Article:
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Man vs nature: Elephants are especially susceptible to advances of civilisation, but there could be help at hand

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The man versus nature conflict is nothing new, but these hold more importance today, as unregulated developmental activities like proliferation of human settlements, roads, and industries, brick kilns and soil cutting in the natural world become a cause of concern, threatening the very existence of the natural world and biodiversity.

By the banks of the Deepor Beel/ As the train chugs along/ The elephant herd comes down the forest hill/ The train hits the elephants / Which way is the world heading/ What’s progress/ Which way is mankind heading/ What’s progress…

These lyrics, dedicated to elephants who come to Deepor Beel, depict the helplessness of Assamese music composer Ibson Lal Baruah, who has composed a song called Deepor Beelor Paare Paare—The Musical Protest, to raise awareness, and save the Beel, and the plight of elephants.

The story of Deepor Beel is not confined to this song. It is a permanent freshwater lake, one of the largest lakes of lower Assam, located in a former channel of the Brahmaputra River, that supports the livelihood of more than 1,200 families of indigenous villagers living in the vicinity, as it is a major source of freshwater fish in addition to its rich flora and fauna. The residents and activists in the area continue to protest and fight against the railway and the forest department of the government of Assam against the making of a broad-gauge railway line along the southern periphery of the lake, which might pose a grave danger to crossing of elephants in this corridor.

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The man versus nature conflict is nothing new, but these hold more importance today, as unregulated developmental activities like proliferation of human settlements, roads, and industries, brick kilns and soil cutting in the natural world become a cause of concern, threatening the very existence of the natural world and biodiversity.

Take the case of human-elephant conflicts in India. India is home to over 27,000 Asian elephants which is the world’s largest population of this rare species. Elephants across Asia live in a variety of habitats and landscapes, which include agricultural encroachments, fragmented landscapes and patches of forest.

Studies on conflict between elephants and humans in Asia and in Africa have identified crop raiding as the main form of conflict. Over the years, this conflict is constantly rising and has taken a toll on human lives, property, as well as elephant populations. With human population growing, elephant habitats have been altered by development and it has given rise to human-elephant conflict (HEC) that has resulted in unfortunate and tragic outcomes for both people and elephants. There are ways of reducing or resolving such conflicts as these are vital for the viable conservation of species like elephants.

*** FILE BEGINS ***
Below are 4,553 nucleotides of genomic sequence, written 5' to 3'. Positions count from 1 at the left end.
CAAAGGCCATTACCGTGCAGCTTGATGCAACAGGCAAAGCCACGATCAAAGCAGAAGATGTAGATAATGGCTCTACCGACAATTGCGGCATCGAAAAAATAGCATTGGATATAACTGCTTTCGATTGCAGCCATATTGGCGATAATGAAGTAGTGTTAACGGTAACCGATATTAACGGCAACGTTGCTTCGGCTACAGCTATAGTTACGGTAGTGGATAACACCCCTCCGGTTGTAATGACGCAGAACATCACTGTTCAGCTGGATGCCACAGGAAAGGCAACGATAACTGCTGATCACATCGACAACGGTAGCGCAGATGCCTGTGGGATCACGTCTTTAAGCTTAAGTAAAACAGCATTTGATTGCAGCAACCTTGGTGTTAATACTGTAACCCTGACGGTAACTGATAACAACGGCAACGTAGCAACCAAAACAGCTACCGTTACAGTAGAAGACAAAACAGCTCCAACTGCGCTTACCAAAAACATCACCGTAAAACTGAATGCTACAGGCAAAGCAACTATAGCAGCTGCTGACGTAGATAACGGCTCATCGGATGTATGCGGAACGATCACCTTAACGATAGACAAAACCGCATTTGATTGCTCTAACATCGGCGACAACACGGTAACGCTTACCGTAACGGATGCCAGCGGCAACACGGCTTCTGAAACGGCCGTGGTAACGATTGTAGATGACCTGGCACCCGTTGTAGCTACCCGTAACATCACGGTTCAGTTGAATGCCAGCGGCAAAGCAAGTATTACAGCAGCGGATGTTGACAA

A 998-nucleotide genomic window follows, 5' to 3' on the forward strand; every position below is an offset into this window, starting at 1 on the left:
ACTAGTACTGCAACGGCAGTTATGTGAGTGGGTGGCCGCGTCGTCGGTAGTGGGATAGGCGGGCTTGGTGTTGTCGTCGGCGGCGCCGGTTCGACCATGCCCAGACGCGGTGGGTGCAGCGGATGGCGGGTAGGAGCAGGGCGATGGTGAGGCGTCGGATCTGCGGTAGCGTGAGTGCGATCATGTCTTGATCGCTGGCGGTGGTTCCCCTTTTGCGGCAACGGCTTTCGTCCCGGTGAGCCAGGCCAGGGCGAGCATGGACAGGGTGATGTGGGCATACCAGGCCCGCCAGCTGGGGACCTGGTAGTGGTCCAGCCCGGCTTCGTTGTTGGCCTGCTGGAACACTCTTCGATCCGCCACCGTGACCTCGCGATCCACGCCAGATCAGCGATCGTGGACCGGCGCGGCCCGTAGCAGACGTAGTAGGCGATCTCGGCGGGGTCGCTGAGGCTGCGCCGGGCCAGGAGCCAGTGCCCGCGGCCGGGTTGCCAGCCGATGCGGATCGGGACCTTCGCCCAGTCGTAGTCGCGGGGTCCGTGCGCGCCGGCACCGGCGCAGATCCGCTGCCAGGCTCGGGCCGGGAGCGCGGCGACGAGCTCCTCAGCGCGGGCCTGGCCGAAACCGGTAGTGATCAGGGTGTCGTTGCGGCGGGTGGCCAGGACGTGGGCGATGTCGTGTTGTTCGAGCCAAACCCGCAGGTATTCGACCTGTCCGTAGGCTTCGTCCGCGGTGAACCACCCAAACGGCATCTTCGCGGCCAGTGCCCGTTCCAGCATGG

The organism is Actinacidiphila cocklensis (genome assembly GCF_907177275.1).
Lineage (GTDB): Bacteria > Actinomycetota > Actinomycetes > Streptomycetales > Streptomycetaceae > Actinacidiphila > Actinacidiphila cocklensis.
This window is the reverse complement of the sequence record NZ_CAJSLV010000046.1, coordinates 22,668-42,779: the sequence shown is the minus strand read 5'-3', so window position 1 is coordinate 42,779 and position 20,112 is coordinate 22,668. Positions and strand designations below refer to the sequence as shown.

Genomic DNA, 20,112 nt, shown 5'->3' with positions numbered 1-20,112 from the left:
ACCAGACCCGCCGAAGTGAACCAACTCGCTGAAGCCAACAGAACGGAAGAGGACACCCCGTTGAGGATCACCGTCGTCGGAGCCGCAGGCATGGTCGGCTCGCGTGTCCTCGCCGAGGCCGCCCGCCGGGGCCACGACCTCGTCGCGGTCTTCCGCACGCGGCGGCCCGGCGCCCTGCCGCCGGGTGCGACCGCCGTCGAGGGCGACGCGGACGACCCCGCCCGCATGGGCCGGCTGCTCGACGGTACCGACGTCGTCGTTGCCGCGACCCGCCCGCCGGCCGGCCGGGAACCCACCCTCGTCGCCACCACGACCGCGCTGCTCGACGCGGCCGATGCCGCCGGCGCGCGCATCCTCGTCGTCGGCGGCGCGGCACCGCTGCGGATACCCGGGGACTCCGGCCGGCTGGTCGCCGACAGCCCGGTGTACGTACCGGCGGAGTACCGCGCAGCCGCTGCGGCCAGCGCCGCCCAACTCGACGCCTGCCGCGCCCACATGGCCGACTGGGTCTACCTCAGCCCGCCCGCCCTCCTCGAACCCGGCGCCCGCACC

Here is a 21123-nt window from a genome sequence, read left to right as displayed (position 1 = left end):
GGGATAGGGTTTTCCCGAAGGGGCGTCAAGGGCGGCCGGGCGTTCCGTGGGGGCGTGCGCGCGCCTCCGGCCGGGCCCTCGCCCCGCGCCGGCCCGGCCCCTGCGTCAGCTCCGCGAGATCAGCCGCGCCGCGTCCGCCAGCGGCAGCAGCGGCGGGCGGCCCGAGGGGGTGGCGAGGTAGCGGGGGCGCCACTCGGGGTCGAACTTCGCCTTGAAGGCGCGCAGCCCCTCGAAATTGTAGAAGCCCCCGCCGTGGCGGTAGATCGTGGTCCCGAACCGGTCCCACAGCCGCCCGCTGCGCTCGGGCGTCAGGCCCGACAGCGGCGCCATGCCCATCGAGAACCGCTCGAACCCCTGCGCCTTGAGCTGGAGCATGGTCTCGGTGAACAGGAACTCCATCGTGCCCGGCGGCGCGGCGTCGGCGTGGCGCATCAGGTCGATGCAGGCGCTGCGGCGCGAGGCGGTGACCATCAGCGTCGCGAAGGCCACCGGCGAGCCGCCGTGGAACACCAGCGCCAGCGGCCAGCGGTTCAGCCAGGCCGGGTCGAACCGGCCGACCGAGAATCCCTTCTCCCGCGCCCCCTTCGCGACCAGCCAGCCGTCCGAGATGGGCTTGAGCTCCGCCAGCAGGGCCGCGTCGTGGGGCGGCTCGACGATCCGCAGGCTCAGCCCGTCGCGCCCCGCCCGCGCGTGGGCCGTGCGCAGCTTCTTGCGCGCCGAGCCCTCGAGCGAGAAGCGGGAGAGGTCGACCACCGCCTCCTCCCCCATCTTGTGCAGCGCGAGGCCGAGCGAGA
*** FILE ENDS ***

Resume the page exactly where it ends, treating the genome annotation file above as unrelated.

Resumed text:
In fact, in India, around 500 people are killed annually in human-elephant conflicts, because most areas that form elephant habitat are close to or adjoining human settlement, and there is often conflict between animals migrating or foraging for food and local people.

The conflict is quite evident from the killing of elephants in tragic accidents on railway tracks becoming common every year, besides these species being killed by humans for reasons other than ivory and habitat degradation. On the other hand, crop raiding, injuries and deaths to humans are also caused by elephants.

In light of such alarming incidents, a field manual was recently launched to guide forest staffers in managing key elephant landscapes and deal with human-elephant conflict across Tamil Nadu, Kerala, Karnataka, Bengal, Assam and Uttarakhand. The manual was launched by the Ministry of Environment, Forests and Climate Change (MoEF&CC) along with the Wildlife Institute of India (WWI) and World Wide Fund for Nature (WWF India). It has details of best practices of minimising human-elephant conflict with the aim of providing forest officials and departments and other stakeholders with guidance towards interventions to help mitigate HEC, both in emergencies and when conflict poses a recurring challenge.

Ravi Singh, secretary-general and CEO, WWF India says, “The field manual specifies the conditions under which forest officials and their teams should consider various interventions and is a living document that will incorporate on-field experiences from time to time. This manual is a result of years of field experience and efforts that our teams have gained to help both affected communities and elephants.”

The manual is an important step intended to be a ready resource for those working to foster human-elephant harmony across the country. If implemented well, the manual promises to help save lives, protect property, and promote the well-being of both humans and elephants. The manual is a living document, revised and redeployed every two-three years based on the latest insights in conflict management.

BLURB: The conflict is quite evident from the killing of elephants in tragic accidents on railway tracks becoming common
every year

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